Ways of Knowing in Nursing – Care Example

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"Ways of Knowing in Nursing"  is an excellent example of a paper on care. The purpose of this paper is to reflect upon a particular aspect of professional practice that I encountered during my placement. The essay will be written in the first person. It is intended to promote desirable practice by analyzing and exploring past experiences during the practice. I will use John’ s model, which encourages the nurse or practitioner to go through a series of reflective cues to learn from experience. The NMC Code of professional conduct requires effective communication to take place between the patient and a social worker or even the nurse so that the quality of care can be offered (Urdang, 2010). Mrs.

Williams is a 63 years old woman with a mental disorder.   She did not want contact with her two children who live in England.   In her recent admission to the hospital, she gave the contact detail for her son as next of kin.   Upon recovery, Mrs. Williams decided that she does not want any next of kin or family contact.   The patient is very sensitive and dislikes talking about her family life.

She seemed to be happy with the support and care she was receiving from social workers and support workers. She has experienced a series of minor strokes over the past years and a few falls in the last six months.   Presently, she has problems with mobility and needs some assistant for all her daily care.   Mrs. William just moved home into an independent residential home, and needed to complete her tenancy agreement but found it difficult due to the several forms needed to be completed.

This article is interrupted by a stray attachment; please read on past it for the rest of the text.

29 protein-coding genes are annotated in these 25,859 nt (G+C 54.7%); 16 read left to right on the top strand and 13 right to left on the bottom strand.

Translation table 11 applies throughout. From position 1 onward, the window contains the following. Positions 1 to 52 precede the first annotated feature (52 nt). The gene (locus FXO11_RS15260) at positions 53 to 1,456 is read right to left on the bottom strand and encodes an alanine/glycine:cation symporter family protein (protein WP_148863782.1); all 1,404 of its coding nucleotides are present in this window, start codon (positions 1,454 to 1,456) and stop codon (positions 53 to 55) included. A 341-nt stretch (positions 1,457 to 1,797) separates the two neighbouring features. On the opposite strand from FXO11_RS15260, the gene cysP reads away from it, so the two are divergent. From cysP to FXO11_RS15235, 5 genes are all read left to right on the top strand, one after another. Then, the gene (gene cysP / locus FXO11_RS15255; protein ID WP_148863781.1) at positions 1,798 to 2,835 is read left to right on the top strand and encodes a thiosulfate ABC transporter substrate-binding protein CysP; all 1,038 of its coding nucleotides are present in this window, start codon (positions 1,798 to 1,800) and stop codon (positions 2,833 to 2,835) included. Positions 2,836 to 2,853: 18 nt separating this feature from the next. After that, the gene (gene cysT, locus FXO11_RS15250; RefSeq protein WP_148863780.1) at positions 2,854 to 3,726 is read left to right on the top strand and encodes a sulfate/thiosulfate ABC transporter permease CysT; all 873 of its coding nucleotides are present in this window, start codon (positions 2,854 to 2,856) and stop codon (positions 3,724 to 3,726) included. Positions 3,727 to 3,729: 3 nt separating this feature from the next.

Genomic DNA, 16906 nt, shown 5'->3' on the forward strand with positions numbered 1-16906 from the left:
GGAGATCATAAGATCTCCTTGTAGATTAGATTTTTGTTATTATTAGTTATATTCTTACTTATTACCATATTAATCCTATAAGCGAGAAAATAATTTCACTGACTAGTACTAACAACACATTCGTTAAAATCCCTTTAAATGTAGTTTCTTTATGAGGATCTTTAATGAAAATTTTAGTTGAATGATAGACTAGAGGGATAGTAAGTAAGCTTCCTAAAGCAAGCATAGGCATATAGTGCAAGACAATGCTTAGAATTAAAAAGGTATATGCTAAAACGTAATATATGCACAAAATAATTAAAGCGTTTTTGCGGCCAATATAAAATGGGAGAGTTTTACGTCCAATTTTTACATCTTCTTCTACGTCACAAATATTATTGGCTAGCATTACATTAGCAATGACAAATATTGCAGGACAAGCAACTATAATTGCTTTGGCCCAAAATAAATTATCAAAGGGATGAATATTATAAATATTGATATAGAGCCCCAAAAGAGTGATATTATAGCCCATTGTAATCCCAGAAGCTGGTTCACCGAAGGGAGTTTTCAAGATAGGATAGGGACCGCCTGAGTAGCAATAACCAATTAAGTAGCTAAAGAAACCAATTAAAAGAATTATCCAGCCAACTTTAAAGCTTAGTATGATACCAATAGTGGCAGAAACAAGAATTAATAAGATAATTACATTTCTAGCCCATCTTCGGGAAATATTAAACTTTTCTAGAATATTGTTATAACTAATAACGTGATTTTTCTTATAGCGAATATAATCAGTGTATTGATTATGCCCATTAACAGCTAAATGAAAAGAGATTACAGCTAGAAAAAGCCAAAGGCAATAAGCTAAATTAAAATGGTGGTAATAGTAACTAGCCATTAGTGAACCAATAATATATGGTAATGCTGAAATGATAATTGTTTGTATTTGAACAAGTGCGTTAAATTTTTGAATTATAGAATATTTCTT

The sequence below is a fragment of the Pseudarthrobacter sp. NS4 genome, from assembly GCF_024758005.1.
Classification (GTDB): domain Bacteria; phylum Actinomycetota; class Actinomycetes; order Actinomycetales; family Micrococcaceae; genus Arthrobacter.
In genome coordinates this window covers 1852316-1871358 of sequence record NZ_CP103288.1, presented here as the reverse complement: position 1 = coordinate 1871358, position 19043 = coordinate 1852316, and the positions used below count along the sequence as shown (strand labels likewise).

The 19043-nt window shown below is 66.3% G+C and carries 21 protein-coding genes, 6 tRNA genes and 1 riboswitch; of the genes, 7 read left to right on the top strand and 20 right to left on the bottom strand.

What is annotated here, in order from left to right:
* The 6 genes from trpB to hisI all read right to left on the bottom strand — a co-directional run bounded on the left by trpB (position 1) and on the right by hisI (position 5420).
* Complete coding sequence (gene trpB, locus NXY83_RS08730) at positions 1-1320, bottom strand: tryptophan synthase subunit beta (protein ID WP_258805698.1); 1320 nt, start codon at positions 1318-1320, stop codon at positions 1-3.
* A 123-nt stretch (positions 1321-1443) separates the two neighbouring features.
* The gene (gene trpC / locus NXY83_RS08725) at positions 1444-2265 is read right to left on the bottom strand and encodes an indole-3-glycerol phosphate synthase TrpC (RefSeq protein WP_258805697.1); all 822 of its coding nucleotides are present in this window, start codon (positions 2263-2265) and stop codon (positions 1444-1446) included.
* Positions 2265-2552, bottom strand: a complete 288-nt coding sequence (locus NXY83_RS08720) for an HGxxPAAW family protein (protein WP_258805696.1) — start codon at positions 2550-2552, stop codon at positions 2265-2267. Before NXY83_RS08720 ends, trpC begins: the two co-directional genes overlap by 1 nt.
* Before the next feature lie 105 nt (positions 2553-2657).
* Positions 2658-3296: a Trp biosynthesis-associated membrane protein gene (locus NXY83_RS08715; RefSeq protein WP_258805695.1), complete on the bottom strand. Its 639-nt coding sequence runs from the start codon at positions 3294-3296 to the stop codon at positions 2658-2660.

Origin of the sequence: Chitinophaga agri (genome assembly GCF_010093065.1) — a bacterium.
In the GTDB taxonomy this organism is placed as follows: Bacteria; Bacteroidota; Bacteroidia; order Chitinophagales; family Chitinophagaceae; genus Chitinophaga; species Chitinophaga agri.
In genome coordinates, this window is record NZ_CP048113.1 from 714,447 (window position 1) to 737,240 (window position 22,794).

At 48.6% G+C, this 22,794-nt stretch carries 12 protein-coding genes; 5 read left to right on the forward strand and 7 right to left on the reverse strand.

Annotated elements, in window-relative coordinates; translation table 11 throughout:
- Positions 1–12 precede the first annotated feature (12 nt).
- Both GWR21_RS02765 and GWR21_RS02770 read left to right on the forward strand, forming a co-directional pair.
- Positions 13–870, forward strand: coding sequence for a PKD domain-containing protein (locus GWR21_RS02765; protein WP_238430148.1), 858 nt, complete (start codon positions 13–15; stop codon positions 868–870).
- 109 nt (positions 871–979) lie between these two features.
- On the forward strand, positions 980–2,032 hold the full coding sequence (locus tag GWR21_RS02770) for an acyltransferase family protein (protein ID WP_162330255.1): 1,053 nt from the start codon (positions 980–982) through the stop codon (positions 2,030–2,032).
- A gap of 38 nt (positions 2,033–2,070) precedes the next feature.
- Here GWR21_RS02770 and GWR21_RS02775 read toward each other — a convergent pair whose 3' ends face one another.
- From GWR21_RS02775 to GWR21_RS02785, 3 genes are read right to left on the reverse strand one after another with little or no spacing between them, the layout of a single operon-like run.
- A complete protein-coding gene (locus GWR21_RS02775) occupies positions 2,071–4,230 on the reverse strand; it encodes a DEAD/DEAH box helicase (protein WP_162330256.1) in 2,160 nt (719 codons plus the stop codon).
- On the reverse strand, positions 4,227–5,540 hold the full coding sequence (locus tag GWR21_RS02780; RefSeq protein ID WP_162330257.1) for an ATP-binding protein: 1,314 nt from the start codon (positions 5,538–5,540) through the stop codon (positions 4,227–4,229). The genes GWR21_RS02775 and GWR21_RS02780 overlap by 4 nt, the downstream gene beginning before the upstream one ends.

She did not like formal communication but communicated well during an informal conversation such as a television program. When I realized her concern about her kids, I had to remove any family contact details from her notes. This is in accordance with the second domain of the Professional Capabilities Framework (PCF). The second domain of the PCF obliges social workers to use social work ethical principles and values in their practice. This requires them to conduct themselves ethically and make ethical decisions. Therefore, I ensured that her views and feelings were respected as I cared for her.